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Eliminating Disease

November 07, 2007

BOSTON (Ivanhoe Newswire) -- What if you could pop a pill and kill cancer before you even knew you had it? Or destroy diabetes before it destroys you? Would you let doctors inject a tiny robot into your body that targets disease without you even realizing it? These innovations could add decades to your life.

The end of the road comes fast! But what if you could get an extra mile or two, or decade or two, out of your life? A little bottle may hold the key.

"What we’re talking about is a single pill that you can take every day that would ward off most diseases," says David Sinclair, Ph.D., a pathologist at Harvard Medical School and co-founder of Sirtris Pharmaceuticals.

Dr. Sinclair and his business partner, Christoph Westphal, believe they have found an elixir for a longer life.

"We’re talking about treating a very large set of very important diseases. Really, most of the key killers of most of the western world," explains Westphal, CEO of Sirtris Pharmaceuticals.


It’s a chemical found in red wine that destroys diabetes, Alzheimer’s, Parkinsons and cancer.

"Resveratrol is a molecule that comes from plants, and the way we think it works is it binds to a protein in our cells that combats diseases of aging," says Dr. Sinclair.

Resveratrol activates a gene called SIRT1.

"When you activate SIRT1, which is this anti-aging gene, you seem to be able to treat disease of aging, such as diabetes," Westphal says.

SIRT1 is activated by cutting calories. Mice live much longer when they are fed a diet with 30 percent to 40 percent fewer calories. Resveratrol mimics caloric restriction without the strict diet that few people are able to maintain.

"What my hope is that doctors will start to prescribe this drug for diabetes, but doctors will also start to find that this drug starts to do other things like protect against heart disease, cancer, Alzheimer’s. That’s really what the animal models are predicting. In mice, we see this same molecule, resveratrol, protect against all of these major diseases," Dr. Sinclair says.

But nobody knows if resveratrol will be toxic when taken by humans. Mice have consumed 400-milligrams of resveratrol per kilogram of body weight without ill-effect. In fact, the rodents became sleek, slim and powerfully athletic.

"We think that resveratrol from red wine is just the beginning. It’s more of just a proof of what’s possible and what is to come," Dr. Sinclair says.

If the answer isn’t in this pill, scientists around the globe are banking on nanotechnology to add years to everyone’s life. These tiny robots would exist inside the human body, small enough to assemble and re-assemble molecular parts to detect and even prevent disease.

Nanotechnology is being used now in Germany to kill prostate cancer. Particles of iron so tiny you cannot see them with the human eye are injected into the prostate.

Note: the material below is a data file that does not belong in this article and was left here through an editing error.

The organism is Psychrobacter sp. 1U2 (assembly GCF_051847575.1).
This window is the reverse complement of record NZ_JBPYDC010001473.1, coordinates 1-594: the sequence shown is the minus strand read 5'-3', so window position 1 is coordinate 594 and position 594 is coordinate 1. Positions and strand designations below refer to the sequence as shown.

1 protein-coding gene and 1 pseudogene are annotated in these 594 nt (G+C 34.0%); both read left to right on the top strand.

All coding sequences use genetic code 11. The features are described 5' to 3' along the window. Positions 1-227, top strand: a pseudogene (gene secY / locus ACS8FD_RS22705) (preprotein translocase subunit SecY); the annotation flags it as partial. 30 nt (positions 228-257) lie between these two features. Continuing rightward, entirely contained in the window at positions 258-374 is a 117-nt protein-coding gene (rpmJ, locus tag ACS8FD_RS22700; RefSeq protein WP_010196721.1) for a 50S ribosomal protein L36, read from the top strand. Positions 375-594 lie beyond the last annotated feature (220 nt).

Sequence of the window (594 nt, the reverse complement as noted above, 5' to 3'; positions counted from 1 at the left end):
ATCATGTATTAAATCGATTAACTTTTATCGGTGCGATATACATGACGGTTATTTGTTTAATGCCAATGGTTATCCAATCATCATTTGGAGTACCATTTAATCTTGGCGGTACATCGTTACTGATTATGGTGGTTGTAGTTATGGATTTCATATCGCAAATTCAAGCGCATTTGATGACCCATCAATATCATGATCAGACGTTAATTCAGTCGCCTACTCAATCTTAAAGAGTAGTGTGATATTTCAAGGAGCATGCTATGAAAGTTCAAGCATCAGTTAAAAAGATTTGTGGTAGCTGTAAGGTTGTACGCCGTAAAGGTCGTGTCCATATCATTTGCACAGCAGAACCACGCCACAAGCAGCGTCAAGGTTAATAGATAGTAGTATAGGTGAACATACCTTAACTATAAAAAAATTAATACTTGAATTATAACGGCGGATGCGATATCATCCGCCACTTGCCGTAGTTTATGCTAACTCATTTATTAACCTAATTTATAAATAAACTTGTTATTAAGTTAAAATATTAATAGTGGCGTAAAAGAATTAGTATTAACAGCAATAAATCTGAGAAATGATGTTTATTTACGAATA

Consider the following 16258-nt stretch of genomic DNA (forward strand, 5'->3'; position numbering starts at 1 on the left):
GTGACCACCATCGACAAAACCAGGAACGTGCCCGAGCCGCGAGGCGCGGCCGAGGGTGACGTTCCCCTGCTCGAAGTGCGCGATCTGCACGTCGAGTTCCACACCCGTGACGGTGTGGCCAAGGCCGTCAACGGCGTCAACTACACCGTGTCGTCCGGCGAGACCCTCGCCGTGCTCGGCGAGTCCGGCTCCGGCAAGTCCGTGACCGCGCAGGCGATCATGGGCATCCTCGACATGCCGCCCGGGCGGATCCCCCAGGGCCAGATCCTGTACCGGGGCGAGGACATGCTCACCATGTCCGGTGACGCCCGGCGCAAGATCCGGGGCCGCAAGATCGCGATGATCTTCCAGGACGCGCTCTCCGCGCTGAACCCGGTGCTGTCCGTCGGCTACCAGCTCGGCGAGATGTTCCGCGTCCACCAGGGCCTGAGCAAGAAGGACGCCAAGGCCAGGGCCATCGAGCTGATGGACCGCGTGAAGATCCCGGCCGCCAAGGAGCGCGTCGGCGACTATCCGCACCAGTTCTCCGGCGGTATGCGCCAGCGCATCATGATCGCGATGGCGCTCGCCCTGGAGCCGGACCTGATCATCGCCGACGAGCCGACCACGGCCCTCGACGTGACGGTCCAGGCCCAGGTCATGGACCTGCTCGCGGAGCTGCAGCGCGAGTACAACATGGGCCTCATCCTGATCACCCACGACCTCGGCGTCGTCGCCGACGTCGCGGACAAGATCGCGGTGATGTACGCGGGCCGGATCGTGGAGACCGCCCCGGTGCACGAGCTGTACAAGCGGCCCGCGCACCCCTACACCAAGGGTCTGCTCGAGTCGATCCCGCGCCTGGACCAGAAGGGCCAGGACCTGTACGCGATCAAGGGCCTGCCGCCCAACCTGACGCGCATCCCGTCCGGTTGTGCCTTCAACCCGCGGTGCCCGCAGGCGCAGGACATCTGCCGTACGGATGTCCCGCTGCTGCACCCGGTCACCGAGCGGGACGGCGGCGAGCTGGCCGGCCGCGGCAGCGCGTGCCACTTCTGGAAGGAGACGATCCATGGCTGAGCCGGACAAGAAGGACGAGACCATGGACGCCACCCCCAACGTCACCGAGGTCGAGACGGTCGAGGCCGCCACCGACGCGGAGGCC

"They have been shown not only to infiltrate tissues if you inject them directly into a tumor, but also, they can selectively go into tumor cells," says Manfred Johannsen, M.D., a urologist at Charité Hospital in Berlin.

The nanoparticles are heated to extremely high temperatures by a magnetic field, literally burning out the cancer.

"This green is the prostate and the blue spots are nanoparticle deposits," Dr. Johannsen says.

But this is just the beginning of nanotechnology.

"We would like to inject them into the veins and they would find their way into the organ that needs to be treated," Dr. Johannsen says.

At Johns Hopkins, researchers have encapsulated the anti-cancer agent curcumin in nanoparticles. At Northwestern, paralyzed mice were injected with nanoliquid. Six weeks later, they could walk. Right now, both are just in studies, but we could realize the benefits of nanotechnology in the next 10 to 20 years.

"Our goal is to keep people out of nursing homes, instead of extend the time they’re in nursing homes," Dr. Sinclair says.

But neither of these breakthroughs is a guarantee.

"It’s very hard to make living things live forever. The ravages of time are very hard on the body," Dr. Sinclair says.

But we want to make sure we’re on the road as long as possible, and by eliminating disease, we can make our life’s journey last even longer.

As for the magic pill, scientists are now working on molecules up to 1,000 times more potent and active than resveratrol. Human clinical trials will start next year. Dr. Sinclair believes a pill to fight heart disease, cancer and Alzheimer's could hit the market in the next five years. Nanotechnology clinical trials are already underway and are expected to be mainstream in the next decade. If you think just drinking red wine will do the trick, think again. It would take 1,000 glasses of red wine to equal the resveratrol found in just one pill.


Sirtris Pharmaceuticals

Ray and Terry's Longevity Products
(877) 263-8263